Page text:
Analysis: New York State 2018 Campaign Contributions
The Brennan Center analyzed the role of New York’s wealthiest donors in the state’s campaign finance system, using data from the National Institute of Money in Politics, the Federal Election Commission and the Campaign Finance Institute.
The Brennan Center analyzed the influence of New York’s wealthiest donors on the state’s campaign finance system, using data from the National Institute of Money in Politics, the Federal Election Commission, and the Campaign Finance Institute. The analysis produced the following findings:
- Just 100 people donated more to state candidates in the 2018 elections than all 137,000 estimated small individual donors ($175 or less) combined.1
- This disparity between mega-donors and everyone else in New York does not include the tens of millions of dollars in contributions to candidates from LLCs, PACs, corporations, and other non-party groups, much of which also came from the state’s biggest donors and special interests.2
- All told, a majority of all contributions to state candidates in the 2018 cycle came from individuals and entities who gave $10,000 or more.3
- In contrast, small donors who gave $175 or less made up only 4.5% of the overall donors to statewide and legislative races during the 2018 election cycle in New York. This likely ranks New York, yet again, close to the very bottom of states in terms of share of donations that come from small donors.4
Governor Cuomo has repeatedly proposed that New York adopt a small donor public financing system similar to New York City’s. Most recently, in his 2017 budget he proposed dramatically lowering contribution limits for all offices, and provide public matching funds at a $6-to-$1 rate for contributions up to $175 from city residents. An analysis released today by the Campaign Finance Institute shows that, if enacted, this proposal could end the stranglehold that the biggest donors have over New York campaign fundraising, drastically increasing the influence of small donors and everyday New Yorkers by making their contributions worth more.
1. Based on data provided by the National Institute of Money in Politics, we calculate that the total contributions from the 100 highest contributors to candidates was $7,525,311, considerably more than the small donor total of $5,807,914. Since full details on candidates’ small donations are not available publicly (candidates are not required, but sometimes do, voluntarily disclose individual contributions of $99 and below), we can only estimate the number of donors giving $99 or below by dividing “unitemized” contributions with the average donation in this category that have been itemized, which in the 2018 election cycle was $40. This methodology, which was adopted from a 2013 academic paper that studied the impact of small donors in elections, produced an estimate of 137,000 small donors (individuals giving $175 or below) who donated in 2018. For purposes of this analysis we examined contributions to all candidates for the state legislature as well as statewide office.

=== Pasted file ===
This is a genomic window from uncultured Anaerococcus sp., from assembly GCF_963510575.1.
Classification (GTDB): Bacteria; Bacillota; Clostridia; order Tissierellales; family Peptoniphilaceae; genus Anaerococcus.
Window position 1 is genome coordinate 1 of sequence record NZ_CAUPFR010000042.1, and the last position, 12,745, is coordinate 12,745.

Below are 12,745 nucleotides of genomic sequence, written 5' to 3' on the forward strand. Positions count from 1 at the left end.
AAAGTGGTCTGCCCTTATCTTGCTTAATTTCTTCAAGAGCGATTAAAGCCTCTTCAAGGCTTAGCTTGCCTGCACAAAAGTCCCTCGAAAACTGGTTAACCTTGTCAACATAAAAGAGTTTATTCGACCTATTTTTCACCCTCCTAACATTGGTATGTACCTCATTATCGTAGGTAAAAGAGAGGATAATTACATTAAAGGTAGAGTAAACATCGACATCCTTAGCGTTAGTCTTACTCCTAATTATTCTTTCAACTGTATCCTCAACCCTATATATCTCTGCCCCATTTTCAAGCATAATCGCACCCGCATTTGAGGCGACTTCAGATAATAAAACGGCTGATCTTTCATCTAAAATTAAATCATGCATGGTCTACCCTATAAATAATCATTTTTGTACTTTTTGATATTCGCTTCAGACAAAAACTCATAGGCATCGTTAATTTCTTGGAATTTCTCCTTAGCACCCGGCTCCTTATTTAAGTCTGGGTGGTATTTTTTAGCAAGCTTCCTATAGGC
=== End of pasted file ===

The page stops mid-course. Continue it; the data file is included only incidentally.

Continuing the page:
2. We calculate that LLCs, PACs, corporations, and other non-party groups gave over $55 million to candidates, based on data provided by the National Institute of Money in Politics.
3. Based on data provided by the National Institute of Money in Politics, we calculate that individuals, LLCs, and NPOs who gave more than than $10,000 each to statewide and legislative races contributed $65,083,209 in sum. There were $127,830,100 in overall contributions to statewide and legislative races in 2018.
4. Based on data provided by the National Institute of Money in Politics, we calculate there were $127,830,100 in overall contributions to statewide and legislative races in 2018 and the small donor total, $5,807,914 only makes 4.5% of that. Campaign Finance Institute analyses over the years, show New York consistently among the states with the lowest levels of participation from small donors.
5. The study “Small Donor Matching Funds for New York State Elections: A Policy Analysis of the Potential Impact and Cost” found that the availability of matching funds would triple donations by small donors (from 9% to 29%) to 2018 Assembly candidates.